Janice M. Alexander

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Sudden Oak Death has been impacting California's coastal forests for more than a decade. In that time, and in the absence of a centrally organized and coordinated set of mandatory management actions for this disease in California's wildlands and open spaces, many local communities have initiated their own management programs. We present five case studies to(More)
" Sudden Oak Death " (Phytophthora ramorum) is a non-indigenous forest pathogen which causes substantial mortality of coast live oak (Quercus agrifolia) and several other oak tree species on the Pacific Coast of the United States. We estimated the time path of residential property values subject to oak mortality using a dataset that spans more than two(More)
We conducted a research needs assessment (RNA) in 2010 to gather opinions of " experts " and a larger public on research priorities for Phytophthora ramorum, the pathogen that causes sudden oak death in forest trees and Ramorum blight in ornamental plants. We place these 2010 findings in context with findings of similar P. ramorum needs assessments from(More)
In a case study, we evaluated observers' accuracy in detecting Phytophthora ramorum and their ability to estimate percentage of infested area in coast live oak (Quercus agrifolia) stands in California. The study compared visual detection of symptoms on California bay laurel (Umbellularia californica) and oaks with results from three permanent 1-hectare(More)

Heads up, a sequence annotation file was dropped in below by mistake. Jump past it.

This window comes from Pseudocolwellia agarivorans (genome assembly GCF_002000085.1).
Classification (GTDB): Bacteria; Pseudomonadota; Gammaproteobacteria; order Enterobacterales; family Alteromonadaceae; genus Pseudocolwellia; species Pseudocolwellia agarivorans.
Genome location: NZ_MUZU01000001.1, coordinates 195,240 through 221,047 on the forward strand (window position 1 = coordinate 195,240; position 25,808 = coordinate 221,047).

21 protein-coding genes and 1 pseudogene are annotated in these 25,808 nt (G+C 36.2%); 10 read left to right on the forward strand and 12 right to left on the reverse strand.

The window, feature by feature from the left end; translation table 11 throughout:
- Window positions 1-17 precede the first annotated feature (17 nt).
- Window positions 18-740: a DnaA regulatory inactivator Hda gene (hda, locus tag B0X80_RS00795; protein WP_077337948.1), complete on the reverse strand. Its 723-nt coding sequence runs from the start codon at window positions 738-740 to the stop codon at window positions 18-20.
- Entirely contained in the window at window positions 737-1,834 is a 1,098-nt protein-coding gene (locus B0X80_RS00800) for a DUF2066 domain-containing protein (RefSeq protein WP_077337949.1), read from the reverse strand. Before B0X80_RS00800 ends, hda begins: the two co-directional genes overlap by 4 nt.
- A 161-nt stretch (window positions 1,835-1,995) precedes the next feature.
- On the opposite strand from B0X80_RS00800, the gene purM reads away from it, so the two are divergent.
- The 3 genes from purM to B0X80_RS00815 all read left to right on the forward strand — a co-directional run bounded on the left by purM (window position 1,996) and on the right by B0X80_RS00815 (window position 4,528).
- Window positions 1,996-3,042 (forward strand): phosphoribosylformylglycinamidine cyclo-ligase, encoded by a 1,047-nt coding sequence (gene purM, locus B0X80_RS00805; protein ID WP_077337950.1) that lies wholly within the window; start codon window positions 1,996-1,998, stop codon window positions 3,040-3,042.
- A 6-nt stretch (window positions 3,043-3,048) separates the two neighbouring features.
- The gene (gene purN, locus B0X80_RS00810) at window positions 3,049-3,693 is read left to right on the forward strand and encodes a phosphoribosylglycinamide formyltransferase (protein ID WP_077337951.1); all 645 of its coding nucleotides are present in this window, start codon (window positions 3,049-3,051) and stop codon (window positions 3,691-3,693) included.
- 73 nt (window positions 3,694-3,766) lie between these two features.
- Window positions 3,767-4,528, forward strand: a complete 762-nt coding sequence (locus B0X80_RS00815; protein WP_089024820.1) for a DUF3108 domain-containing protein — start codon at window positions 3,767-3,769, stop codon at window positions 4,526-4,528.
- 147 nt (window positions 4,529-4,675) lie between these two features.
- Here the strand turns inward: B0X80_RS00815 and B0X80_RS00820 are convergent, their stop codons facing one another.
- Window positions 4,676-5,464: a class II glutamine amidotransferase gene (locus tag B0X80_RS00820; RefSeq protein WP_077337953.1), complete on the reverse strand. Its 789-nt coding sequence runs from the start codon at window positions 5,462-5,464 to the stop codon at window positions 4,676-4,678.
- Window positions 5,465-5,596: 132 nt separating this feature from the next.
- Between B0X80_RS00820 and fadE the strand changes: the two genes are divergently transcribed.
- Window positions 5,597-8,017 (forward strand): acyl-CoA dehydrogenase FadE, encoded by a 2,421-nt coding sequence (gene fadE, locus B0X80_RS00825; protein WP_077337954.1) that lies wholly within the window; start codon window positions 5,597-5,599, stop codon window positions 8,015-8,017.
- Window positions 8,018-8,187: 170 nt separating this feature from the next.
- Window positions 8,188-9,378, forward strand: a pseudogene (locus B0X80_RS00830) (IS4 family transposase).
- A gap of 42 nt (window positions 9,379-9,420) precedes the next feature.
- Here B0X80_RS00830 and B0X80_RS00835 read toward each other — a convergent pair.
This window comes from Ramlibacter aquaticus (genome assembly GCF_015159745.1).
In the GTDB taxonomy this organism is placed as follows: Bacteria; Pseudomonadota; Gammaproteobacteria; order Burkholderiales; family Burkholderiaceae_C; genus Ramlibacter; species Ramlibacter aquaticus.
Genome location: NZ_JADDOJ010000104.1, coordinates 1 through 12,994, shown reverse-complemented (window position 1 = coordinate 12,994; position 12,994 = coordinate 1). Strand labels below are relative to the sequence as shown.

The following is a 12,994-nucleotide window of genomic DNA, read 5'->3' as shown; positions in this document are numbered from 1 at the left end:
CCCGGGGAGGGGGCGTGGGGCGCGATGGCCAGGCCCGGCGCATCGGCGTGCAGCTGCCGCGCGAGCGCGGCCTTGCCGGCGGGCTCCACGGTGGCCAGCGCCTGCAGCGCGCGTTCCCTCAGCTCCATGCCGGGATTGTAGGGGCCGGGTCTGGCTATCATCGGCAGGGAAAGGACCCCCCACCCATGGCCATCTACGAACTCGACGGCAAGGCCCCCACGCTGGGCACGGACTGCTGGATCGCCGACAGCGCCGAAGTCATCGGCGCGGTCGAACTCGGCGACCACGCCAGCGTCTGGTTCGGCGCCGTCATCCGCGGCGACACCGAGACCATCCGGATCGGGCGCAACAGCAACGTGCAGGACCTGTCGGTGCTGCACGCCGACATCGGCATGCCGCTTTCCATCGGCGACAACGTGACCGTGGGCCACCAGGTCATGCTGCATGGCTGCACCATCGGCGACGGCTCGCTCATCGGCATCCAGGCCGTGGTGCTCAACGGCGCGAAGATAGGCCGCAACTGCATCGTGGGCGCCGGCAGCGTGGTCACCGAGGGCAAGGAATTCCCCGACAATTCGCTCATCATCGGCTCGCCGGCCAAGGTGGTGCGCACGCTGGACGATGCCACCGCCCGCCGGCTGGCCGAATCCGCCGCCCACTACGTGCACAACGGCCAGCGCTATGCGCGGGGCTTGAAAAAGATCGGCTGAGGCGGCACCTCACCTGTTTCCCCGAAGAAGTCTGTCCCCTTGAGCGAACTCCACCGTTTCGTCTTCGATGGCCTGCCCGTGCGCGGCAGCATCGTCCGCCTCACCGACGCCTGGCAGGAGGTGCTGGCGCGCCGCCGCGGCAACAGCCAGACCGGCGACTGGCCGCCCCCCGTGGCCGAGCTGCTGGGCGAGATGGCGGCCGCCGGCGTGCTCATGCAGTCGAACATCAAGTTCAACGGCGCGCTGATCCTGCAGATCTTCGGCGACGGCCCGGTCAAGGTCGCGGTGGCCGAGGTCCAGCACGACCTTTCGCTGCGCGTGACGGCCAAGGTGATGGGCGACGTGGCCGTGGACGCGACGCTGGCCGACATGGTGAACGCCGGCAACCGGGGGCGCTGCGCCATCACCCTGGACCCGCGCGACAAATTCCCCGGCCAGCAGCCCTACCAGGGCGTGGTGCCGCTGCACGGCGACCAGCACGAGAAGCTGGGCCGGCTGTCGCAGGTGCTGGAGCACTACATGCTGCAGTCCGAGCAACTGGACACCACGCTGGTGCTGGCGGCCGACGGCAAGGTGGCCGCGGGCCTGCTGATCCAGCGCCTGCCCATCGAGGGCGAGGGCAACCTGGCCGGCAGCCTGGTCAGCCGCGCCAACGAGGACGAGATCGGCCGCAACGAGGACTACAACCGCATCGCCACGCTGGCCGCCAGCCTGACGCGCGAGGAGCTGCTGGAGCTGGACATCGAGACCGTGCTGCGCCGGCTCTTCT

Sudden oak death (SOD), caused by the non-indigenous forest pathogen Phytophthora ramorum, causes substantial mortality in coast live oak (Quercus agrifolia) and several other oak species on the Pacific Coast of the United States. Quasi-experimental hedonic models examine the effect of SOD on property values with a dataset that spans more than two decades(More)
INTRODUCTION A decade has passed since the plant pathogen Phytophthora ramorum was recognized as the cause of Sudden Oak Death in the United States. In that time, Sudden Oak Death has killed more than an estimated 1 million trees in coastal California and Oregon (Meentemeyer 2008), and the pathogen has been detected in ornamental nurseries over 400 times.(More)
We used bilateral transcranial Doppler to monitor the number of microembolic events (ME) in the left and right middle cerebral arteries of 29 patients during cardiac surgery that required extracorporeal circulation. Based on a previously published study, we hypothesized that the commonly used method of doubling unilateral ME counts to obtain an estimated(More)
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